Broadband Uptake in OECD Countries: Policy Lessons from Comparative Statistical Analysis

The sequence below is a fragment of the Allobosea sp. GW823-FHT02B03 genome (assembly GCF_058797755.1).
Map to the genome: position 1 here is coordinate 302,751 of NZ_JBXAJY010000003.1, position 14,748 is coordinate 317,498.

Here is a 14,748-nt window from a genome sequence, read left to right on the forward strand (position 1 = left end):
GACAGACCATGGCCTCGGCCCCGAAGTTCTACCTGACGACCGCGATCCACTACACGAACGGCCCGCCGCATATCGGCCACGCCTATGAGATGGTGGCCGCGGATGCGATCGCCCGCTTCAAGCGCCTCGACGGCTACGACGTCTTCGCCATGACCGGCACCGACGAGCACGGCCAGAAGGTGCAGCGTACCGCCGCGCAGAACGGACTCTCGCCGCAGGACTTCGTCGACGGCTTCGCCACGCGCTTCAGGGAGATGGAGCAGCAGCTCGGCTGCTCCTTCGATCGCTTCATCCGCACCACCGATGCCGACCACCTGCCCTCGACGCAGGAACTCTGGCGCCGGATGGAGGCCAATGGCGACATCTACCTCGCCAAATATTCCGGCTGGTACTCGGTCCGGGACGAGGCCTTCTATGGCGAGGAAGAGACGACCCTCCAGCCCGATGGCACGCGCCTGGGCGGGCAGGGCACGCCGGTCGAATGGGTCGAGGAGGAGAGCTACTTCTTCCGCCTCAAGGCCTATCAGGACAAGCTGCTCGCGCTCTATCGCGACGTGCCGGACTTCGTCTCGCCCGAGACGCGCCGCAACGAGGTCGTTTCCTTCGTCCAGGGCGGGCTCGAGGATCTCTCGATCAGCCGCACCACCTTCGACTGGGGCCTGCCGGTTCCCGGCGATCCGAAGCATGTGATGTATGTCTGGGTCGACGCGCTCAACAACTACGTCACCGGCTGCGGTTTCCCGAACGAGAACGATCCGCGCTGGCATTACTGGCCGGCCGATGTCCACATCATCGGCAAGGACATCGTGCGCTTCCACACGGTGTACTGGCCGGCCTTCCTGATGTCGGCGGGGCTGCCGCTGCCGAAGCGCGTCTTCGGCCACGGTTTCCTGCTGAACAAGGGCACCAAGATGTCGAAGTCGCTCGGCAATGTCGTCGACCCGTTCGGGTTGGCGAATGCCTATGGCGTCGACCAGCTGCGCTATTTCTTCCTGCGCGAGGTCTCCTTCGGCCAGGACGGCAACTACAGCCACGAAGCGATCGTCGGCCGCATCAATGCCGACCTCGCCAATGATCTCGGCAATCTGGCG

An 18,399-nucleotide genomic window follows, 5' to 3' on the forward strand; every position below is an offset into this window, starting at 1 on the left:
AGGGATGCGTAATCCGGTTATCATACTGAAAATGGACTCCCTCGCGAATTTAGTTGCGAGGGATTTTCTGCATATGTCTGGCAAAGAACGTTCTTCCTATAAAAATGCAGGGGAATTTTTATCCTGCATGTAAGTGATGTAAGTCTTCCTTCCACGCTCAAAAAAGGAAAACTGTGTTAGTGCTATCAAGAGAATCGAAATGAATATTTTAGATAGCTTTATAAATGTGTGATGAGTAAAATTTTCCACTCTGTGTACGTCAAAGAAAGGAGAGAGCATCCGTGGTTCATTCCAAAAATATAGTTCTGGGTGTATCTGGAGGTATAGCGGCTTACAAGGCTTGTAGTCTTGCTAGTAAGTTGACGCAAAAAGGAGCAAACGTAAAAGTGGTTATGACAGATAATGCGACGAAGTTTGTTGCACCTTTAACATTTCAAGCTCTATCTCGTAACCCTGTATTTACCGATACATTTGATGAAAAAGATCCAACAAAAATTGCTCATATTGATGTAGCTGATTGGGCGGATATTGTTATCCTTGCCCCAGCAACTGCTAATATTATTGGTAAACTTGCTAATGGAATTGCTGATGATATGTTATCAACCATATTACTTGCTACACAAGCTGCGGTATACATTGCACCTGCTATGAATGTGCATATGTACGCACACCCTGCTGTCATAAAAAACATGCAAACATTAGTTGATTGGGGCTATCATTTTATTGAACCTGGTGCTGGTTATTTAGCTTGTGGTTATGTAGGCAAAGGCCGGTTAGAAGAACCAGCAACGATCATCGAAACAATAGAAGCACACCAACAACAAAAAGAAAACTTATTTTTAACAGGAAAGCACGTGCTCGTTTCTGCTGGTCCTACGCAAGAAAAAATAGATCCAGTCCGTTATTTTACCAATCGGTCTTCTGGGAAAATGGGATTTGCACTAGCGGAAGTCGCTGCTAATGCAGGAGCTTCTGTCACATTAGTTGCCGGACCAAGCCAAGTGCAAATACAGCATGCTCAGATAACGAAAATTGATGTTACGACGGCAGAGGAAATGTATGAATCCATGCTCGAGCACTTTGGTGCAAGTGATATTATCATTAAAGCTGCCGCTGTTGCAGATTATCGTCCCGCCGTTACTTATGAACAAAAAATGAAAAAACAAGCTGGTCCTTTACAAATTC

Broadband diffusion varies widely among the OECD countries. In the practical policy discourse, it has been taken for granted that measures such as the stimulation of competition or unbundling can accelerate the uptake of broadband service. This paper attempts to investigate the influence of important economic and policy variables on the diffusion patterns of broadband. The limited availability of data forces us to use a cross-national sample. We find that the preparedness of a nation and the cost conditions of deploying advanced networks are the most consistent factors explaining broadband uptake. The price of broadband, the price of dial-up Internet access service, competition, and the relative income position are either less or not significant at all. The results are not very robust, which seems to indicate that the causation patterns are more complex than captured by our multiple regression models. This suggests that there is not one but possible several configurations of economic and policy variables that can support rapid broadband diffusion.